MAKING MENTAL NOTES


The process of becoming aware of and focusing your attention toward noticing the appearance of a thought, sensation, urge, response, or event as it arises.

Mental notes involve more than simply identifying a deceptive brain message, uncomfortable sensation, or habitual response—they also include focusing your attention on them long enough for you to encode, or remember, the experience without becoming ensnared by it. This allows you to start noticing patterns in your thoughts, urges, sensations, and responses that are unhelpful or harmful to you. When you repeatedly make mental notes, you start to “see” the unhealthy thoughts, urges, sensations, and responses faster and can dismiss them before they spiral out of control. We will teach you more about mental notes in Part Two of the book when we discuss Step 1: Relabel. For now, keep in mind that mental notes are a powerful way to identify your deceptive brain messages and the patterns they create so that you can more rapidly dismiss them and refuse to give in to their commands.


Saying No to False Brain Messages—–Reframing Their Content

Making mental notes was a key step for Connie, but it was not enough on its own. She also needed to evaluate the content of her deceptive brain messages so she could counter and veto them.

One day while at Drake’s assisted living facility, Connie fell in the shower. She was not yet strong enough to walk on her own and was still using a wheelchair. Having no way to summon help, Connie knew she would have to figure out a way to get to the hall. As Connie lay there, she managed to get her upper body onto the seat of the wheelchair and propelled herself forward on her knees. She was making progress, but then her chair got stuck on the door frame. “I had this awful ‘I can’t do this’ moment,” she recalls, and she momentarily gave up.

Then, something miraculous happened. A few moments after saying “I can’t,” Connie realized that she was giving in to a deceptive brain message. She reminded herself of something she had learned years earlier: Whenever she said the phrase “I can’t,” what she was really communicating is “I won’t.” The minute she recognized what was really happening and called it like it was, she remembers, “I was totally empowered to do it.” She turned the deceptive brain message on itself by discounting it and instead believing in herself by saying, “Of course I will! This is ridiculous.” Once she labeled and Reframed the content of her deceptive brain message by looking at it rationally, Connie calmed down, collected her thoughts, and figured a way out of the bathroom, successfully receiving the help she needed.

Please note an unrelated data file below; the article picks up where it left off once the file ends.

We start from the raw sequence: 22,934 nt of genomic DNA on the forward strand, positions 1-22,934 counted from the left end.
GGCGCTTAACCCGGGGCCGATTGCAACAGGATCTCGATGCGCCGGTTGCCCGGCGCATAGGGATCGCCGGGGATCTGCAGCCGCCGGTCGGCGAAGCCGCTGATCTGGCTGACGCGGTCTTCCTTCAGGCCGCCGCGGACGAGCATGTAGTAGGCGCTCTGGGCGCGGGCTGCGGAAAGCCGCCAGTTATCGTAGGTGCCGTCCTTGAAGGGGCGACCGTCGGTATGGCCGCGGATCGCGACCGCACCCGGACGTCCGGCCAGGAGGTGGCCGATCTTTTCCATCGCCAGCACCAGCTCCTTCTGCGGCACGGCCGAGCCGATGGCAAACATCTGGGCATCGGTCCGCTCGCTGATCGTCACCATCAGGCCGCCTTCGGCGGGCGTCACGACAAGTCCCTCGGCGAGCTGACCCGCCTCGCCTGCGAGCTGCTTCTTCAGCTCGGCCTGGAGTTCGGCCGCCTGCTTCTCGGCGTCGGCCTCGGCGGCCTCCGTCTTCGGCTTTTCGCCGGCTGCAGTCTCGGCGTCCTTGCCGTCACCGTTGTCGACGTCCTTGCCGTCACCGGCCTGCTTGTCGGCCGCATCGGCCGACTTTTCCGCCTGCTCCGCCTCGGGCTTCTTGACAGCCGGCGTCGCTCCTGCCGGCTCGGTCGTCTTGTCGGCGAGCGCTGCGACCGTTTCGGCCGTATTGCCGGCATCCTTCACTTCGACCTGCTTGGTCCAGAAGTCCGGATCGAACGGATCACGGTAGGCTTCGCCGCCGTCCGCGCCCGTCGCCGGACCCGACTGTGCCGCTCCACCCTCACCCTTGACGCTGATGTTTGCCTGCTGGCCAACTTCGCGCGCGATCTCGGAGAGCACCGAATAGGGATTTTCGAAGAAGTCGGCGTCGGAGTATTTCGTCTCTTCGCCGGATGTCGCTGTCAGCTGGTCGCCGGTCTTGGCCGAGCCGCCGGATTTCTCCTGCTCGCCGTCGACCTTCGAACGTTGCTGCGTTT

Connie’s process of Relabeling her negative brain messages (Step 1) and Reframing their content (Step 2) as self-punitive allowed her to veto the intended action (Step 3)—the one telling her to give up and accept defeat. To counteract those negative messages, she used a rational, supportive perspective to see reality as it truly was and believe in herself. In other words, she successfully invoked her Wise Advocate to reevaluate the deceptive brain messages. With its guidance, she chose a positive, healthy response that enabled her to get help.

Veto Power
Another one of Connie’s assets was her ability to focus her attention away from deceptive brain messages and on to activities that helped her regulate her physical and emotional sensations. Struggling daily to make gains in therapy, Connie remembers crying and feeling overwhelmed whenever anyone would come visit her. While she wasn’t depressed or demoralized, she would become flooded with physical and emotional sensations that were out of her control. At one point, a psychologist recommended that she consider taking an antidepressant to deal with her crying spells. The psychologist said to her, “If you are going to cry every time someone comes in, your friends won’t want to come around anymore.” Because of her strong belief in herself and strong alignment with her Wise Advocate, Connie declined the medications and responded by saying, “Look, my friends will come and if they don’t, they’re not friends. I will take care of it.” And she did.

When those overwhelming physical and emotional sensations surfaced, Connie would “stop a second and swallow—then I could get over it.” By focusing on a physical act like swallowing (i.e., Step 3: Refocusing away from the distressing false sensations), Connie was able to move forward. That ability to refuse to give in to her deceptive brain messages—what we call veto power—allowed her to choose new responses that enabled her to interact with her family and friends in the ways she wanted.


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